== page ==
By Jenna Banning
For many young Americans, the college application process is one of the biggest decisions of their lives, and full of many important considerations – the quality of the academic programs, the competitiveness of the sports teams, and the number of campus clubs. But today, students are increasingly adding one more factor to the list – the school’s environmental sustainability.
Image credit: Dickinson College
According to the 2011 Princeton Review, 69 percent of college applicants say that having information about a college’s commitment to environmental issues would contribute to their decision to apply to or attend the school. This is up from 64 percent in 2008, and reflects a growing trend in higher education across the North American continent. As awareness of the importance of protecting our planet’s resources grows, many colleges and universities are seeking to establish or promote their school’s environmentally-friendly programs.
Dickinson College in Carlisle, Pennsylvania, recently hosted a two-day long conference devoted on building these programs, with a particular focus on the value of agriculture and food systems. Neil Leary, director of Dickinson’s Center for Sustainability Education, remarked how the conference’s focus on agriculture is part of a growing societal movement: “Many of our students are deeply interested in food – what we grow and eat, how we grow it, and how we process, transport, distribute and market it. And they are interested for good reason. How societies answer these questions will determine whether we expand access to healthy, nutritious food to a growing world population, while also protecting the planet’s environmental resources and developing resilient, diverse economies and communities.”
“Seeding the Future – Cultivating the College Farm, From the Field to the Classroom” brought together nearly 240 individuals from over 60 colleges and universities in the United States and Canada. Keynote speaker Anthony (Tony) Geraci, a longtime Farm-to-School supporter and winner of the “Foodservice Director of the Year” in 2009 for his work in improving the food service system of Baltimore City’s Public Schools, encouraged listeners to nurture change in their own local communities by utilizing the strengths already there. Geraci helped to implement school menus which are plant-based and include Meatless Mondays, and under his stewardship, Baltimore’s public schools now source their fresh fruits and vegetables from surrounding Maryland farms. Geraci also founded the “Great Kids Farm” in Baltimore, a 33 acre farm being used for vocational training and organic food production for Baltimore schools and restaurants. Other leaders in the field included representatives from Warren Wilson College, which has been running a 275 acre working farm for years, teaching students how to run a mixed crop and livestock farm sustainably, both economically and environmentally.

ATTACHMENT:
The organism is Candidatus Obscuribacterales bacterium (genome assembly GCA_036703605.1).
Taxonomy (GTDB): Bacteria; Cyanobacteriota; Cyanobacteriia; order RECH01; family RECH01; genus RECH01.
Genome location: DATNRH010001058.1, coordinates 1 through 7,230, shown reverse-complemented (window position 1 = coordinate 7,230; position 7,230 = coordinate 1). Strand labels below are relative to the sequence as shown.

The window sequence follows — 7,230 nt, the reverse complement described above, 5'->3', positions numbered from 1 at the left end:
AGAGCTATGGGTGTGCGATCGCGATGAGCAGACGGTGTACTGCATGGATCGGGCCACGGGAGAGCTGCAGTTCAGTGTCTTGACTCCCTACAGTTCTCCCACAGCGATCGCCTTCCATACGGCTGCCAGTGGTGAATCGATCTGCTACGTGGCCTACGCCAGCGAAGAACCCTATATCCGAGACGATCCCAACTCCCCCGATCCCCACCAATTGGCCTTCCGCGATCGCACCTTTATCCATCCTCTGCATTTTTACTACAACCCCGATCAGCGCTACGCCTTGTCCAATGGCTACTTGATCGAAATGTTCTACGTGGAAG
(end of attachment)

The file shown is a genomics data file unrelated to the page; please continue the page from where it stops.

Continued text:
Other attendees at the conference are looking to start their own farms, or increase the focus on sustainability at their schools. Dickinson’s 180 acre farm provided conference participants an ideal example of how to integrate agricultural and environmental learning with the overall curriculum and operations of higher education. Using produce from the farm teaches the campus about local food systems. (At Dickinson, over 60 percent of the farm’s harvest goes to the school’s dining facilities, and the remainder supplies the farm’s CSA or is donated to a local food bank.) By incorporating renewable-energy sources in its operations (Dickinson’s farm uses both solar-electricity and solar-water heating), school farms can encourage other aspects of the college’s operations to consider their own environmental impacts.
In addition to improving the conditions on a school’s campus, employing students to work on a college farm can also have powerful impacts for the future, helping to encourage more youth to have careers a career in sustainable agriculture. Julia Barton, one of the conference’s speakers, stated that her involvement in student farming helped shape her academic and professional path. Since graduating from Dickinson in 2005, Barton helped to found the Ohio State University Student Farm and has been working on building the connections between urban agriculture and social issues.
Campus farms do more than supply apples or greens for cafeterias; they can provide important lessons in agricultural practices and environmental sustainability. And as interest from both students and schools increases, the results hold great potential for addressing the global concerns of hunger, climate change, and social equality.
Does your local school have a focus on sustainable agriculture?
Jenna Banning is a research intern with Nourishing the Planet.
To read more about school susustainability programs across the world, see: Building a Sustainable School and Teaching the World’s Future, Innovation of the Week: School food gardens support food security and education in the Cape Flats, and Farmers of the Future – Building the Curriculum.
Holiday offer: To purchase a copy of State of the World 2011: Innovations that Nourish the Planet at a 50 percent discount, please click HERE and enter code SW1150. And to watch the one minute book trailer, click HERE.